“This program is student-centric in the sense that we are trying to match their interests as closely as possible,” Tiefenwerth said, so the partner agencies will reflect students’ choices and strengths. It is anticipated that the jobs will be created at Baltimore-based nonprofit groups that have long-standing relationships with the Center for Social Concern, such as the Greater Homewood Community Corp., Parks and People, the Mayor’s Office and Civic Works.

The student-selection committee will include Steinberg and Tiefenwerth; Mark Presnell, director of Student Career Services; and faculty members from the Krieger and Whiting schools.

“We will be looking for qualities that are already instilled in so many of our undergraduates: an enthusiasm and strong desire to apply their time, energy and experience to our local neighborhoods and extended Baltimore community,” Steinberg said. “The areas of interest will be very broad, and hopefully they will appeal to a broad segment of our undergraduate population seeking to spend a summer in Baltimore working, learning and making a difference in people’s lives.”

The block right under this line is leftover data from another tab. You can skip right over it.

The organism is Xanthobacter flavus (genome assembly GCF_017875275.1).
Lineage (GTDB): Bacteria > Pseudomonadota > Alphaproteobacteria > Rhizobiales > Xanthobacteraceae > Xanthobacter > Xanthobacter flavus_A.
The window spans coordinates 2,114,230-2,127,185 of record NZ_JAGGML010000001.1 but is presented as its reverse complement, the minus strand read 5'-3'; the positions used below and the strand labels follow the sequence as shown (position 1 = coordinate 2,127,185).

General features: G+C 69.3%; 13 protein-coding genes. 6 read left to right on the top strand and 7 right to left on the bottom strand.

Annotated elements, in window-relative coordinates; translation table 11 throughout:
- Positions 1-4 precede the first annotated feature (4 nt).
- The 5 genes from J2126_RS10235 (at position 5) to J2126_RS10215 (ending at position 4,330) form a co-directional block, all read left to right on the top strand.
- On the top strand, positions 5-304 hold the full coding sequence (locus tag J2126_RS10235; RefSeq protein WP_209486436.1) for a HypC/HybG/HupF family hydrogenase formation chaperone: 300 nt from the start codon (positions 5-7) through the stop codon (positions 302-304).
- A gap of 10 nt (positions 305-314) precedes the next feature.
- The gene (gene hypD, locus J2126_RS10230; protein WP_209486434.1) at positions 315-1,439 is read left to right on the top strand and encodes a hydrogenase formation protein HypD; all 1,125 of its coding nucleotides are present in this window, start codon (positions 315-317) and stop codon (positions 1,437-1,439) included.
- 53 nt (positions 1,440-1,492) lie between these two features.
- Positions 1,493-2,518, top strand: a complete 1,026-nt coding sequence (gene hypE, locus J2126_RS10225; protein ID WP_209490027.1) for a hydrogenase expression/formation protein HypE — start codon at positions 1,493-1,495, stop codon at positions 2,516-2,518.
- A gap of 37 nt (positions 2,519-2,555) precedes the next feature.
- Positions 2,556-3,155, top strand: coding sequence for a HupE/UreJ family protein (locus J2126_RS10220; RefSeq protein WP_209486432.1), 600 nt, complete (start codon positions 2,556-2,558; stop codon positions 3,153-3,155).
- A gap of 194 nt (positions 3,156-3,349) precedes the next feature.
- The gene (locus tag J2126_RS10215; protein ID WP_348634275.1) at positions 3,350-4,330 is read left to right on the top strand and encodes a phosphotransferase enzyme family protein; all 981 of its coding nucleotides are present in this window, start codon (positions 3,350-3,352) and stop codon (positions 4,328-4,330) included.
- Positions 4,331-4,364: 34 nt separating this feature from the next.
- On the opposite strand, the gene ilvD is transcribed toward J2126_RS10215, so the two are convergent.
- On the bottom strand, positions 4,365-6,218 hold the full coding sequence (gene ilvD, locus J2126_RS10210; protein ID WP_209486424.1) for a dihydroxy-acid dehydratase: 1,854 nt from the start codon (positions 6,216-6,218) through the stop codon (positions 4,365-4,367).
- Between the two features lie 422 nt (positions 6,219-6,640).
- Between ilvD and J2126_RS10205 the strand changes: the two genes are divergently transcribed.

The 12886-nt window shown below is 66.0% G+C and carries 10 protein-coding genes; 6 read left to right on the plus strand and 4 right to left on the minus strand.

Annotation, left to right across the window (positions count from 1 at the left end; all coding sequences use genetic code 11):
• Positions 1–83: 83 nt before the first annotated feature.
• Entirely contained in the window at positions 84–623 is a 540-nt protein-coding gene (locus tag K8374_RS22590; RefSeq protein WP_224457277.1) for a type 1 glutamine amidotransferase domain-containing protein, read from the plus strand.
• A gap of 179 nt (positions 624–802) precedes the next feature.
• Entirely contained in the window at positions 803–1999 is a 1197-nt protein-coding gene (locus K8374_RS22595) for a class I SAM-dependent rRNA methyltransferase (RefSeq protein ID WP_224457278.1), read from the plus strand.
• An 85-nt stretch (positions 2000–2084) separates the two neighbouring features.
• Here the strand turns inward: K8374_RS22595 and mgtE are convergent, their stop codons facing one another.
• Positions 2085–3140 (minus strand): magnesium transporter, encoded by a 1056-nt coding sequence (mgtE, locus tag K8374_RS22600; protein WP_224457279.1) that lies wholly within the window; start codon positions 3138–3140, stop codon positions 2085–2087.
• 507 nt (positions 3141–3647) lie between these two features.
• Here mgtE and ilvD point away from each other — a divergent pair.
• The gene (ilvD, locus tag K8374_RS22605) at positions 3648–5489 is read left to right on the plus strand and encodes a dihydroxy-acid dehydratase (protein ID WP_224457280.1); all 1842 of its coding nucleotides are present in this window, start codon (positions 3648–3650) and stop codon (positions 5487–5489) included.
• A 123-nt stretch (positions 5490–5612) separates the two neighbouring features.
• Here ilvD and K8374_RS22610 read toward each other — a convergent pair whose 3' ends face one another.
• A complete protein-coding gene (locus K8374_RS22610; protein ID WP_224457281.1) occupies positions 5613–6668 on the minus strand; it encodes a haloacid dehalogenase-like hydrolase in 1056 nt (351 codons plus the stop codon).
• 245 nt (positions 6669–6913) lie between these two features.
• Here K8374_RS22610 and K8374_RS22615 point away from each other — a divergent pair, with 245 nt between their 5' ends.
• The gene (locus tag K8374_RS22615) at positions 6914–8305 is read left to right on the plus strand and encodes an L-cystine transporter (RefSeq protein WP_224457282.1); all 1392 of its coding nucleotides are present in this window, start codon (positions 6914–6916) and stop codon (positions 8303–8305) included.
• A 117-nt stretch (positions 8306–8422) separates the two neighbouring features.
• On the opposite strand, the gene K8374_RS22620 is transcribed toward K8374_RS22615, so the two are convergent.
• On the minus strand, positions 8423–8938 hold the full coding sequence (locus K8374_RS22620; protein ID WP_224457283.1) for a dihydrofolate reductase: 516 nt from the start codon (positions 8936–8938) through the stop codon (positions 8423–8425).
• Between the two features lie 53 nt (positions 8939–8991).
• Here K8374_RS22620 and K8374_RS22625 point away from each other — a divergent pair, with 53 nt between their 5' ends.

The program will begin May 31 with a week of orientation programming that will include speakers who are major players on the Baltimore nonprofit scene. As part of their assignments, the interns will gather for weekly reflection sessions. The internships end July 30 with a two-hour evaluation session.

The work schedule will allow the student interns to take a summer course if they choose.